6 Common Causes of Distracted Driving
Any time you’re paying too much attention to something other than the road, you’re putting yourself and others in danger—and potentially violating Minnesota law.
What distractions should you avoid to make sure you’re driving safely? Here are some common causes of distracted driving.
6 Common Causes of Distracted Driving
Talking, texting, or surfing the web on your phone is among the most common causes of distracted driving. And not only is it dangerous, it’s also illegal—Minnesota has had a hands-free driving law in place since 2019.
So next time you’re out and about, leave your phone in your pocket, console, or somewhere else that isn’t your hand. Facebook can wait.
We’ve all become more dependent on using GPS to get where we’re going. And while it’s nice not to need a map or stop at every other gas station to ask for directions, GPS can be quite a distraction. Punching in directions while driving or looking away from the road to study the screen are both asking for trouble.
Any time you use GPS, make sure to mount it someplace you can see it easily without having to turn your head much. Better yet, turn your volume high up enough to hear so you won’t have to look away at all.
And if you have to enter an address, pull over somewhere safe before taking your attention off the road.
3. Personal Grooming
Everyone wants to look their best, and it can be tempting to do a little light grooming while driving to work or out on a steamy date. This could include:
- Fixing your hair
- Putting on lipstick and makeup
- Applying deodorant
- Spritzing perfume or cologne
Any of these could be dangerous behind the wheel. Having perfect hair is nice, but it isn’t worth endangering yourself—or anyone else.
4. Talking to a Passenger
Have you ever ridden with a driver who’s paying more attention to his passengers than the road? That’s bound to make anyone feel a little uneasy—and rightfully so. Don’t be that guy.
Yes, it’s very natural to chat with other people in your car, but an in-depth discussion can distract you from the many things you should be aware of while driving.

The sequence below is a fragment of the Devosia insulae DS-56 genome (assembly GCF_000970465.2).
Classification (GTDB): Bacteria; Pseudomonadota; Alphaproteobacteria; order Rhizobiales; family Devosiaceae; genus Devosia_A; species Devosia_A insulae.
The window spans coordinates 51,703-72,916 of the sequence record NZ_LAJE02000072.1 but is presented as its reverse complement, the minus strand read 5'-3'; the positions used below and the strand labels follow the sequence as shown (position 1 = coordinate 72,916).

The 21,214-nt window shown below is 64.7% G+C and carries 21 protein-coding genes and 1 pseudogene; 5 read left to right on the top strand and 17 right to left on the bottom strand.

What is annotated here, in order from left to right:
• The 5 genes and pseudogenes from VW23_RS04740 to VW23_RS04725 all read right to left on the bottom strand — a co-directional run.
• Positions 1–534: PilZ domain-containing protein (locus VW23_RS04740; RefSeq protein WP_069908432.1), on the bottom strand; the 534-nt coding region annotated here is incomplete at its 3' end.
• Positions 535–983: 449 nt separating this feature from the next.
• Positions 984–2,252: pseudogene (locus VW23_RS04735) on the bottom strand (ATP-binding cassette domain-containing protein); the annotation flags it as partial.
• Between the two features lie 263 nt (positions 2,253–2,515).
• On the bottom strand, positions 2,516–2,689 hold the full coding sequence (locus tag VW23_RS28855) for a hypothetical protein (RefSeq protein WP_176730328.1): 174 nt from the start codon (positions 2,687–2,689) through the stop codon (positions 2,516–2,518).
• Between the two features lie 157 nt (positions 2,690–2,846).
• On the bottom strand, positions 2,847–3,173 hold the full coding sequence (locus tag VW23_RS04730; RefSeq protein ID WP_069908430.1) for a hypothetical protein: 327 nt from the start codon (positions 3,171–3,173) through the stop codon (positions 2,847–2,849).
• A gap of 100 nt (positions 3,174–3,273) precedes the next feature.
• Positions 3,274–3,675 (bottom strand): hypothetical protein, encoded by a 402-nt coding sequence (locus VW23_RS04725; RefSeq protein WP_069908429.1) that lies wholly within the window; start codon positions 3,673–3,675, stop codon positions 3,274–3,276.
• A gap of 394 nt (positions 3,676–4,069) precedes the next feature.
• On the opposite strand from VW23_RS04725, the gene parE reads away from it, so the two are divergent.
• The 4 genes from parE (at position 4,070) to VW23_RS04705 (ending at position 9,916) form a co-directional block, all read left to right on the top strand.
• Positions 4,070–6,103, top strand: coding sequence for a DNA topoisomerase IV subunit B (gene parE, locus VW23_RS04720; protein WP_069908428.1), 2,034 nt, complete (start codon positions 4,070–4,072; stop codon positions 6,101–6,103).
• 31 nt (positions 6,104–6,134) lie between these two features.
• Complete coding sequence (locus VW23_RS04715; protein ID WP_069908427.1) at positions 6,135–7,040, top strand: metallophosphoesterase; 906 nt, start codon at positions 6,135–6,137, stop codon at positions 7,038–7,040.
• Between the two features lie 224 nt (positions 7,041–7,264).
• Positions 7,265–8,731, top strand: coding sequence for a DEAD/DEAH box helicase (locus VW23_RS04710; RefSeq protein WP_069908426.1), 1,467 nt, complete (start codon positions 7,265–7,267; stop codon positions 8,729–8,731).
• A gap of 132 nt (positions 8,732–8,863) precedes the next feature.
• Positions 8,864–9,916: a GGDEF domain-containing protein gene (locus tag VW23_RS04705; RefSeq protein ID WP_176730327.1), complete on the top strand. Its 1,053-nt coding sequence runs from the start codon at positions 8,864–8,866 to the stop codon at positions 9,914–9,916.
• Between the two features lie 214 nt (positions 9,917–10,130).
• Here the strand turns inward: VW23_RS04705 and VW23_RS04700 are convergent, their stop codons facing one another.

We’re not saying you have to ignore everyone. Just make sure not to get lost in the conversation and forget that you’re in control of a vehicle.
5. Eating and Drinking
We live in a fast-paced world, and that makes multitasking inevitable. For many of us, meals and snacks often get doubled up with some other activity like work or studying.
That’s your call to make, but we can’t recommend eating or drinking while you drive. Keep both hands on the wheel and save the trail mix, cheeseburger, or Mountain Dew for another time.
6. Zoning Out
You don’t have to open Twitter or fumble with the volume knob to distract yourself. In fact, you don’t have to do anything at all—not outside of your head, anyway.
Most of us learned in grade school how satisfying it can be to escape into your imagination when you’re bored or anxious. That instinct may pop back up on long drives or stressful commutes.
You might slip into a daydream about winning the Super Bowl or hanging out with a celebrity idol. You might roam back over pleasant memories or plan the perfect meal to cook that night. You might not think of anything at all—just zone out and lose yourself.
Before you know it, you’re driving on autopilot. That means you aren’t nearly as aware of your surroundings as you should be or as quick to react to a sudden change.
Protect yourself—and anyone else on the road—by fighting the temptation to daydream or zone out. Stay focused and keep your mind on that task at hand. (You can strengthen this habit with some basic meditation techniques.)
Have You Been Involved in a Car Accident?
If you’ve been injured in an auto accident, you may be entitled to compensation. At SiebenCarey, we’ve helped thousands of personal injury victims get the financial support they need.
Just tell us about your accident, and our team of experienced Minnesota auto accident attorneys will help you understand your rights. Then, we’ll see to it that you get every dollar you’re owed.